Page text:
The IWGC adopted policies at the very beginning that explain why our cemeteries look like they do and why, if you visit cemeteries in the UK, you can find significant numbers of non-British servicemen and women from the Commonwealth.  Everyone was to be treated the same, so all the headstones are the same shape (not a cross like many other countries given the religious diversity of the then British Empire) and size, irrespective of rank. And there was to be no repatriation of bodies (a logistical nightmare and against the principles of equality) so a British soldier killed in France would be buried there, and a Canadian who died in the UK of wounds received in France would be buried here.  As you may imagine, when announced 100 years ago, these policies were not universally welcomed!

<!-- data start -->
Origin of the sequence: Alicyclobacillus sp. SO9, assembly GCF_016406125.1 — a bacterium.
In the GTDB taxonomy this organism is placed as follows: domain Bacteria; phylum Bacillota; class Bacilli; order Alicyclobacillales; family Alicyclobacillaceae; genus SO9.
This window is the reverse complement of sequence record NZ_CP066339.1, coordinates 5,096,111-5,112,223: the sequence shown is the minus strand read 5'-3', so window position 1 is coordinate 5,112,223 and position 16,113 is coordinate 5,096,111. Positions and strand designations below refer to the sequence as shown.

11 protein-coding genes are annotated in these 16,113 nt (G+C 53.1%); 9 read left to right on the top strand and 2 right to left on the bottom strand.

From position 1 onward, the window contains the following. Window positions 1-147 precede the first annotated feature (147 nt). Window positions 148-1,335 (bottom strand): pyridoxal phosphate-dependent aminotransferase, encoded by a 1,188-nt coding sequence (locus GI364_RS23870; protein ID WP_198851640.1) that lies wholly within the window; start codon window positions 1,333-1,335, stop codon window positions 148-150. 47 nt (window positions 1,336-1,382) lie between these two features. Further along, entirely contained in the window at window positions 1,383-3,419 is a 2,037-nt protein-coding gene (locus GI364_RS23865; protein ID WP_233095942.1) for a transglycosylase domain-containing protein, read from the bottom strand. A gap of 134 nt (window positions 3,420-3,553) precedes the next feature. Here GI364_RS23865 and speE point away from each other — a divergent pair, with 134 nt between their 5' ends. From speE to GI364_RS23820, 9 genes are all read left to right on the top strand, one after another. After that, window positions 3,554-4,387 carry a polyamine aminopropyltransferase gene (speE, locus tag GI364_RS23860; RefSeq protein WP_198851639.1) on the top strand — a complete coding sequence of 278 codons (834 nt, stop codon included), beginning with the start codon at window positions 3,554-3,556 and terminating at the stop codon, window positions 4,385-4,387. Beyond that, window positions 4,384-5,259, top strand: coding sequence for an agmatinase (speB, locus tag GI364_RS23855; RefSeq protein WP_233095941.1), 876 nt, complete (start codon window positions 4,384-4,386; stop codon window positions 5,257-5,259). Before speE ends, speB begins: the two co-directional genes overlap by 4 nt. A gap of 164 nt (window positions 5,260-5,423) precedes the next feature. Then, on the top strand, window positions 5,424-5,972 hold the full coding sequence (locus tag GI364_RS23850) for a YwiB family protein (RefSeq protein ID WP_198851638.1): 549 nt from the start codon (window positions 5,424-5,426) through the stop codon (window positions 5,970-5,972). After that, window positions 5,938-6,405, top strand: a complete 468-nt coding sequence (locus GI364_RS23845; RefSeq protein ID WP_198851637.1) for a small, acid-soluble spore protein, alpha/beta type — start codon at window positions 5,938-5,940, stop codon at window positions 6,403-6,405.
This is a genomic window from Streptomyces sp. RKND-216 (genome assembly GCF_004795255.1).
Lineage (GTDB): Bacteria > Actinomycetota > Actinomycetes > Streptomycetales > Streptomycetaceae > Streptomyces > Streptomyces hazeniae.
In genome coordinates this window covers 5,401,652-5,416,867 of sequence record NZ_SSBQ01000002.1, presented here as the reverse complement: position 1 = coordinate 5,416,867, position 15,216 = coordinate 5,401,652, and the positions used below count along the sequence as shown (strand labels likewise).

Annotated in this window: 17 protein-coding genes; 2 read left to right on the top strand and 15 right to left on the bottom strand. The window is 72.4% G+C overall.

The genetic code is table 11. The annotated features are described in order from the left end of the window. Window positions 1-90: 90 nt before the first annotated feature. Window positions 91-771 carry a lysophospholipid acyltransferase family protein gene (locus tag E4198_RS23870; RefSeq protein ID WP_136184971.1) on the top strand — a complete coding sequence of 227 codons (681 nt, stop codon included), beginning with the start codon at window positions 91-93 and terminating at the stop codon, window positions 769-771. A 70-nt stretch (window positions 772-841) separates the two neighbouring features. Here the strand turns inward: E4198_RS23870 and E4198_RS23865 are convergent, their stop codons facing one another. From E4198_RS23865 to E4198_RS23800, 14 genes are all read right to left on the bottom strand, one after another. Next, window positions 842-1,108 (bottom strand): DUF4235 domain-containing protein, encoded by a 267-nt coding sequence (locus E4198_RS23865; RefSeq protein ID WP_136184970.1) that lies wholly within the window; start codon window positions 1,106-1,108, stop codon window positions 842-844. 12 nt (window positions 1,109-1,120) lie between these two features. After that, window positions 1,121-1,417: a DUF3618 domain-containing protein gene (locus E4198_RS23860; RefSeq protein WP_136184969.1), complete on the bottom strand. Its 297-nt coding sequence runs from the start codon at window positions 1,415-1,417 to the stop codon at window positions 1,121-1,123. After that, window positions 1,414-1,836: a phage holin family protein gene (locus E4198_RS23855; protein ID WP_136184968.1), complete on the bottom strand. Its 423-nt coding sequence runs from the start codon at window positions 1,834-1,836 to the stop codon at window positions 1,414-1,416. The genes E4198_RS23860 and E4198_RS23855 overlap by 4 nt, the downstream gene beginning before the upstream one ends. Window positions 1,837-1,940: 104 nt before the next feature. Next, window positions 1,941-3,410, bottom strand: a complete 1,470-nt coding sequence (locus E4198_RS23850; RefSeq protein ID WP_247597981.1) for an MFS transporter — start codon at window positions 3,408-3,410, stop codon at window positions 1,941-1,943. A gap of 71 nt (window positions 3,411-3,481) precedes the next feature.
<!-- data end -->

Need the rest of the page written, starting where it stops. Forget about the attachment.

Despite our title, in some locations the CWGC also has the duty of looking after casualties from countries which are not part of the Commonwealth. These include significant numbers of Gurkha soldiers from Nepal who fought with incredible bravery for the allied cause in both World Wars. And at our largest UK cemetery in Brookwood in Surrey there are around 800 non-Commonwealth graves – Czechs, Slovaks, Poles, Belgians, French, and Dutch, but also Italians and Germans. Elsewhere in the UK there are Russians, Greeks, Norwegians and others. It is our privilege to work to support diplomatic missions in the UK, as well as veterans’ associations, at commemorative events at Brookwood or at other sites around the country during the annual Remembrance period or at other key dates in the calendar, such as ANZAC Day in April.